World Economic Forum 2018 – Global Risks Report

World Economic Forum 2018 – Global Risks Report



Please find original at and full document at

  • Top 3 risks (page 3) based on likelihood and impact
    1. Extreme weather events (remained #1 for 2017)
    2. Natural disasters (increased from #3 to #2 from 2017)
    3. Cyberattacks (significant increase from 2017 to #3 in 2018)
  • Interconnections (page 4) again note the issues related climate and the effect this could have on mfg / distribution / marketing / sales. Cyber dependencies follow a close 2nd for all those same areas.

WEF Connectivity

  • Preface (page 13)
    1. Worst of financial crisis behind
    2. Globally enjoying highest standards of living in human history
    3. Absorptive capacities of institutions/individuals/communities being pushed to the limit
    4. Current generation enjoys unprecedented tech/scientific and financial resources
    5. Lack necessary depth of collaboration to deliver change on the scale required
    6. Multi-stakeholder dialogue remains keystone of strategies … need to focus on “systems thinking” as well as new ways of collaborating globally
  • Exec summary (page 14)
    1. Global economic recovery is under way and should not be squandered
    2. Proliferating indications of uncertainty, instability and fragility remain
    3. We are adept at understanding and mitigating conventional risks with standard risk management approaches but much less competent in dealing with complex risks of interconnected systems (organizations, economies, etc)
    4. Cascading risks thru complex systems creates not just incremental damage but “runaway collapse”.
    5. Environmental risks of grown in prominence in recent years with these risks being ranked higher than average for both likelihood and impact over next 10 years.
    6. Cybersecurity risks also growing in prevalence and disruptive potential with attacks on businesses doubling in the last 5 years. Also, events once considered “extraordinary” now being more commonplace.
    7. Critical infrastructure and strategic industrial sectors also being more commonly attacked via cyber techniques
    8. Financial/economic issues include: unsustainable assets prices, elevated indebtedness (China in particular), global financial system strains. New issues are limited policy firepower in the event of a new crisis; disrupted caused by automation and digitalization; protectionist and nationalist/populist politics
    9. New cyber sources of hardened soft power are playing out
    10. This year’s “WEC Risk Report” includes a new category of “Future Shocks” that look to how complex interconnected systems, feedback loops, threshold effects and cascade disruptions can lead to serious breakdowns. These “Future Shocks” are food for thought, not predictions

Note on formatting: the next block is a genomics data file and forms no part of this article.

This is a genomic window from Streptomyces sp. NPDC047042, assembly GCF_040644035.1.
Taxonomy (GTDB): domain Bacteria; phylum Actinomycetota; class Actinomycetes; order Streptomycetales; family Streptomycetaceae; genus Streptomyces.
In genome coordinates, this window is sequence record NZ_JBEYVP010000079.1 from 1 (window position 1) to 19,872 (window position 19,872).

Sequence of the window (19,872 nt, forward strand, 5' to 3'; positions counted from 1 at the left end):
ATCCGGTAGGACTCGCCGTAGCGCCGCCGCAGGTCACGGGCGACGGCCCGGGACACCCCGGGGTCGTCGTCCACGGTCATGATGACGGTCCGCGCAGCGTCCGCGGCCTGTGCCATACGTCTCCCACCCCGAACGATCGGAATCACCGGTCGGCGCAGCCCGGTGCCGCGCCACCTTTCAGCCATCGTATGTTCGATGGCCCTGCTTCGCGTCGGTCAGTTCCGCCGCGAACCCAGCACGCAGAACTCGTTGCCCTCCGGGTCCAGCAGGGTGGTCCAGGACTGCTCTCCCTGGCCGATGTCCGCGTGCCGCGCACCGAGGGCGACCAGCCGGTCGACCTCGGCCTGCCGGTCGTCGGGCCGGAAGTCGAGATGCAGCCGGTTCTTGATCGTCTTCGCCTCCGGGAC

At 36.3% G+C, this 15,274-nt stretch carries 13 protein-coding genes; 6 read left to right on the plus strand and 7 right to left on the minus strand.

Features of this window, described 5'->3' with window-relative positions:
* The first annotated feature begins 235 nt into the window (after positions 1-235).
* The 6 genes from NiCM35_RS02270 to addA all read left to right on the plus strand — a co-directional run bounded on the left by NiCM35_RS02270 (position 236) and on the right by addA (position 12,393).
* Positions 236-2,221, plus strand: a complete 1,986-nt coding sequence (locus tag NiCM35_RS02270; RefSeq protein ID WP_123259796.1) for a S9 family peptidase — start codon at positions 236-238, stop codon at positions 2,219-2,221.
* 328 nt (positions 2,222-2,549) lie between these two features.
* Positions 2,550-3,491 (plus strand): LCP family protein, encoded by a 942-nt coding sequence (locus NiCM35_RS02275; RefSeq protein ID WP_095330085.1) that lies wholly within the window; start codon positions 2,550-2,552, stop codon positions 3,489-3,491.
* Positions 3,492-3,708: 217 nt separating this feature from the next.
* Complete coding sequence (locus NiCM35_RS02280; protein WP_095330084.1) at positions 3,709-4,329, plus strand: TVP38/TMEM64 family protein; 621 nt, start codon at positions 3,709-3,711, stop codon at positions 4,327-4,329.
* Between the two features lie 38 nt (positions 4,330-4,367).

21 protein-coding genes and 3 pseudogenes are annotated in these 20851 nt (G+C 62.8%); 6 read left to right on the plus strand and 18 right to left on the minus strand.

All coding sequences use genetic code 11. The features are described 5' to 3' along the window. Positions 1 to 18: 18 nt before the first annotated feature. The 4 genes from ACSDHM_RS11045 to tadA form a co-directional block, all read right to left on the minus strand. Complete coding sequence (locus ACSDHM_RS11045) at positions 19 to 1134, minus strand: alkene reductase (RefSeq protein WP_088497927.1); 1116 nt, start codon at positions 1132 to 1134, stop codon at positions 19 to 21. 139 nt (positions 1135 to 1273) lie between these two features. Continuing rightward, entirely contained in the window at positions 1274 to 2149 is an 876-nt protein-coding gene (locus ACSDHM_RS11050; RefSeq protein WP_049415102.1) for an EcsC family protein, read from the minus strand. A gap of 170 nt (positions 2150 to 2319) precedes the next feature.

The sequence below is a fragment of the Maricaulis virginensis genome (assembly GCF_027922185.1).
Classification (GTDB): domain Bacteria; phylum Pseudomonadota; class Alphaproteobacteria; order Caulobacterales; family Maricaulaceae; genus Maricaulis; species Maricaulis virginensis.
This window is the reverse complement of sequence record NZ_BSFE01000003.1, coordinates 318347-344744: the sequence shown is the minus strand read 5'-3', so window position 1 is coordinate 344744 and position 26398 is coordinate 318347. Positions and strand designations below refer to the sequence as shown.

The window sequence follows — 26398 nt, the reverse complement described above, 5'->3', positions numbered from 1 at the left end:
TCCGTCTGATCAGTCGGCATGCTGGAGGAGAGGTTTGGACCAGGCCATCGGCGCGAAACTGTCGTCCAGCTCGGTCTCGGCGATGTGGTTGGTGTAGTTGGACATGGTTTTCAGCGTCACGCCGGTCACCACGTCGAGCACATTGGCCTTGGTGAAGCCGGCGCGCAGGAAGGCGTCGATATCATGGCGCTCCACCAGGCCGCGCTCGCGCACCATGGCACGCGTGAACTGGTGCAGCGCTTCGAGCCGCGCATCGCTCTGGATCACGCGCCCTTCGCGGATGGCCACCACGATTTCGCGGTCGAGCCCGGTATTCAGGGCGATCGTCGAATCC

• Global Risks 2018
    1. 2017 was a year of uncertainty, instability and facility. 2018’s survey indicates even more pessimism.
    2. Economic risks have significantly reduced being replaced by environmental issues. But, concern here is potential complacency for economic issues.  Worldwide earnings growth has been decelerating since 2012. High levels of personal debt along with inadequate savings and pensions.
      • Inequality in income/wealth is #3 as driver of global risks over next 10 years
      • Automation also identified as concern as driving down employment and wages. Norms relating to work are important in implicit contracts holding societies together.
    3. Global GDP is forecast to be 3.6% for 2017, only slightly higher than 2016.
    4. 93% of risk survey respondents believe a worsening of “political or economic confrontations” in 2018
    5. The US has been blocking appointments to the WTO appellate body and thus create tensions in being able to address global economic disputes
    6. The major systemic challenge rests in the interconnectedness between environmental risks and other categories (e.g., involuntary migration, water crises, agricultural systems, etc)
    7. Indoor and outdoor air pollution account for more than 10% of all deaths globally…90% of world’s population live in areas exceeding WHO guidelines
    8. Micro-plastic is becoming a serious health issue
    9. 2017 saw a jump in WEC survey respondents related to cyber issue concerns … cybercriminals have been exponentially increasing targets, especially thru the use of cloud services. Denial of service attacks are becoming common place. Annual cost of cyberattacks at a 27% year on year increase and over next five years will costs businesses $5b.  Also, critical infrastructure is being targeted  though in recent past, the systems haven’t been affected but with the persistant  targeting, concern is growing.
    10. Systemic risk (ecosystems, economies, societies, financial systems, etc) is growing and a failure scenario is not just incremental but rather “runaway collapse”. Repeated stress to systems can lead to their inability to rebound … become brittle.
  • Economic Storm Clouds
    1. World finally getting back on track after 2009/2010 global disruption. GDP growth is up, stock markets continue to climb, central banks beginning to unwind exceptional policies.
    2. Concerns remain: weakest post-recession recovery on record, productivity growth remains weak, investment growth weak, stagnating real incomes
    3. Economic/financial disks becoming a blind spot: familiar vulnerabilities have grown or mutated and new facilities have emerged.